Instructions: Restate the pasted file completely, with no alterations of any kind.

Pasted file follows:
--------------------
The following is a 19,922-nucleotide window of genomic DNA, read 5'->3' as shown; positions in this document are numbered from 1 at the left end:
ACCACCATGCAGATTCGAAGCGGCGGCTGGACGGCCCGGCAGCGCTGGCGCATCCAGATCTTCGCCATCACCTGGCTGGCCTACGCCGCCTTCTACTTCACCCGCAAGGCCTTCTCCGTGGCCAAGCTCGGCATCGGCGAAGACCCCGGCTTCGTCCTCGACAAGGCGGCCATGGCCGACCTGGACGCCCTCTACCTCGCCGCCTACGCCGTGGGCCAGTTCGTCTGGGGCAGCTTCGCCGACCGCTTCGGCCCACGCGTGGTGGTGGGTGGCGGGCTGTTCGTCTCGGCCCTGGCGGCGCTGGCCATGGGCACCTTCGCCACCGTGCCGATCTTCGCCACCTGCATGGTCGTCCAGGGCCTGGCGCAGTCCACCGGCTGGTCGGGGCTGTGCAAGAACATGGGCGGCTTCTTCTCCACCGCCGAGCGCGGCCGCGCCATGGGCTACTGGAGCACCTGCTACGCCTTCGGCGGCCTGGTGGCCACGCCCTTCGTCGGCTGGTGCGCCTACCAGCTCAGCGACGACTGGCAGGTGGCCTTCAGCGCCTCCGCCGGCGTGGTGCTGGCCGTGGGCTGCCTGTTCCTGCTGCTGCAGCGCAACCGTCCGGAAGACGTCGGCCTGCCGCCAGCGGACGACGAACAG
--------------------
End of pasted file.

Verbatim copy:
The following is a 19,922-nucleotide window of genomic DNA, read 5'->3' as shown; positions in this document are numbered from 1 at the left end:
ACCACCATGCAGATTCGAAGCGGCGGCTGGACGGCCCGGCAGCGCTGGCGCATCCAGATCTTCGCCATCACCTGGCTGGCCTACGCCGCCTTCTACTTCACCCGCAAGGCCTTCTCCGTGGCCAAGCTCGGCATCGGCGAAGACCCCGGCTTCGTCCTCGACAAGGCGGCCATGGCCGACCTGGACGCCCTCTACCTCGCCGCCTACGCCGTGGGCCAGTTCGTCTGGGGCAGCTTCGCCGACCGCTTCGGCCCACGCGTGGTGGTGGGTGGCGGGCTGTTCGTCTCGGCCCTGGCGGCGCTGGCCATGGGCACCTTCGCCACCGTGCCGATCTTCGCCACCTGCATGGTCGTCCAGGGCCTGGCGCAGTCCACCGGCTGGTCGGGGCTGTGCAAGAACATGGGCGGCTTCTTCTCCACCGCCGAGCGCGGCCGCGCCATGGGCTACTGGAGCACCTGCTACGCCTTCGGCGGCCTGGTGGCCACGCCCTTCGTCGGCTGGTGCGCCTACCAGCTCAGCGACGACTGGCAGGTGGCCTTCAGCGCCTCCGCCGGCGTGGTGCTGGCCGTGGGCTGCCTGTTCCTGCTGCTGCAGCGCAACCGTCCGGAAGACGTCGGCCTGCCGCCAGCGGACGACGAACAG